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Photo By Tania Castellví
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Photo By Tania Castellví
Don't forget to bring a towel to c-base, Berlin's geek ground zero.
Berlin is replete with working spaces used by creative, open source-oriented minds. At the heart lies hacker institution c-base, the 16-year-old space station-cum-tech art playground that acts as meeting place for Berlin’s hacker, digital art and open source community.
While co-working spots like the hip Betahaus or 1300sqm Buro 2.0 rent out rooms, some with an exclusively open source-only door policy, c-base is the unofficial movement HQ. Most notably, Berlin’s Pirate Party was born here in 2006. On any given night though, c-base plays host to groups like Freifunk or Ubuntu Berlin and events like Android app launch parties, software workshops, Transmediale performances, sci-fi theatre or 1980s video game nights, with an agenda more arts-leaning than that of the Chaos Computer Club. Grab a Club Mate, beer or Mier and join one of the brainy groups about the lounge.
Tonight, the monthly Berliner Lockpickers meet-up occupies a round table, nimbly toying with keys and lighter-sized locks, teaching wannabe locksmiths to click through the grooves. One participant explains: “It’s like when we hack firewalls. All security is an illusion. You need to bend your mind.”
Tricky to find, c-base is hidden down residential Rungestraße, its rear looking onto the Spree opposite the Jannowitzbrücke U-Bahn station.
According to club lore – echoed by members with deadpan sobriety – an alien spaceship crashed on the site 4.5 billion years ago, with the ship’s antenna today popularly mistaken for the TV Tower, and tendrils of the one extraterrestrial survivor’s guts strewn in day-glo paint across the toilet ceiling. Finding the artefacts, members set about recreating the ship’s décor through the club. Dressed in military boots and a jacket adorned with UFO patches in lieu of punk bands, seven-year member e-punc assures with a grin, “We’re taking off in 2023.”
Entering c-base is like stumbling onto the set of 2001: the silver entrance resembles a cylindrical space station airlock with a talking hand-scanner that registers members and reports who’s already checked in that night. Throughout, plastic aliens, metallic panes and control panels covered in buttons (labelled in c-base code, one with a ‘I ♥ OPEN SOURCE’ sticker) add playfully to the myth and the hacker playground atmosphere – as do the sci-fi library downstairs, the restored Atari video game console, original Pong and member-developed four-person touch-screen Tetris, as well as celebrations like Towel Day (May 25, honouring Hitchhikers’ Guide to the Galaxy author Douglas Adams) and pilgrimages like Chaos Camp, where this year’s c-base campers built a pancake-making robot.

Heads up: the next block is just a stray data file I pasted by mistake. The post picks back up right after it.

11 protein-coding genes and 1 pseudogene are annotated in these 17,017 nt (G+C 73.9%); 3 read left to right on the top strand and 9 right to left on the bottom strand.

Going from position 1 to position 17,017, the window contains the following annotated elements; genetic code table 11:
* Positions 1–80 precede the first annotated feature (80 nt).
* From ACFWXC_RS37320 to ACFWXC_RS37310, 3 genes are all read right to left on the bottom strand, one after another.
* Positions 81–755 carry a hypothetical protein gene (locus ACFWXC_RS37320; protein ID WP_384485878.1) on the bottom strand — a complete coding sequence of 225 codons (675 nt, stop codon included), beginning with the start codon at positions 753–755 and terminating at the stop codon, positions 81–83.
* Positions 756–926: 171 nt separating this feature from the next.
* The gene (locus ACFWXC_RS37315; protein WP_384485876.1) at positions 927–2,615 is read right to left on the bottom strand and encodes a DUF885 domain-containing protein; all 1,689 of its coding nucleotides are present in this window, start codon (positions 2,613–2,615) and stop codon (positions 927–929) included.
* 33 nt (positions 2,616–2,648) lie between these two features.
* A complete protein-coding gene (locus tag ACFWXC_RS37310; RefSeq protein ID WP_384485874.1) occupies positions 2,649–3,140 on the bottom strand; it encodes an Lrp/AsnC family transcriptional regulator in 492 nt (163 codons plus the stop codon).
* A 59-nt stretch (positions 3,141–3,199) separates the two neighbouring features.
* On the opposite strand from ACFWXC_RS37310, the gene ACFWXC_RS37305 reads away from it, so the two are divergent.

A girl at the bar tells us, “Anybody can make a project. If you want to learn how to splice some thingy onto a copper plate, five people will be there in two minutes helping you out.” In the downstairs workshops, members are heads down, fiddling with engineering tools or computers. One pair is building a complex 3D animation model, using donated tech from the overflowing shelves of gadgets, cables and old computer equipment. In another room, a typical c-baser – male, thirty-something, decent looking, black t-shirt and jeans – stares lost into his monitor. “What are you doing?” we ask. “Breaking the internet,” he smugly replies. Indeed.
Aged between 18-60, c-base’s roughly 400 members – an estimated 15-20 percent of whom are female, a number on the rise – pay €17 a month, though visiting the club is free and open to anyone, anytime. C-base is run by volunteers and, though there is an elected board, the hierarchy-free club operates through ‘the circle’ – a fortnightly discussion with voting rights for all members who have been with the club for more than six months. If you’re not a member, you’re an ‘alien’ – and your entrance to member-only areas is announced by an alarm button that comically shrieks “Alien! Alien! Alien!” at high volume.
Despite the ‘security’, members are chatty and friendly with curious visitors. The entrance hand-scan instructs “Be Excellent To Each Other” and this warm atmosphere of brotherly support permeates, from the gamer-esque genderless nicknames (Sven is ‘c-ven’, etc), the shared lingo (“Could you fix the breach in the hull?” translates as “Can you close the window?”) and in-jokes like the Hitchhikers’-referencing audibly sighing doors, down to broadcasting a member’s radio show over the PA, a welcome to members whose geeky interests perhaps isolated them in school years. Sums up e-punc, “This is a space station, and this is our crew.”
It is this friendliness and openness to both people and new, sometimes radical ideas that has placed the c-base community at the epicentre of Berlin’s open source movement – whether tinkering for revolution or simple revelry.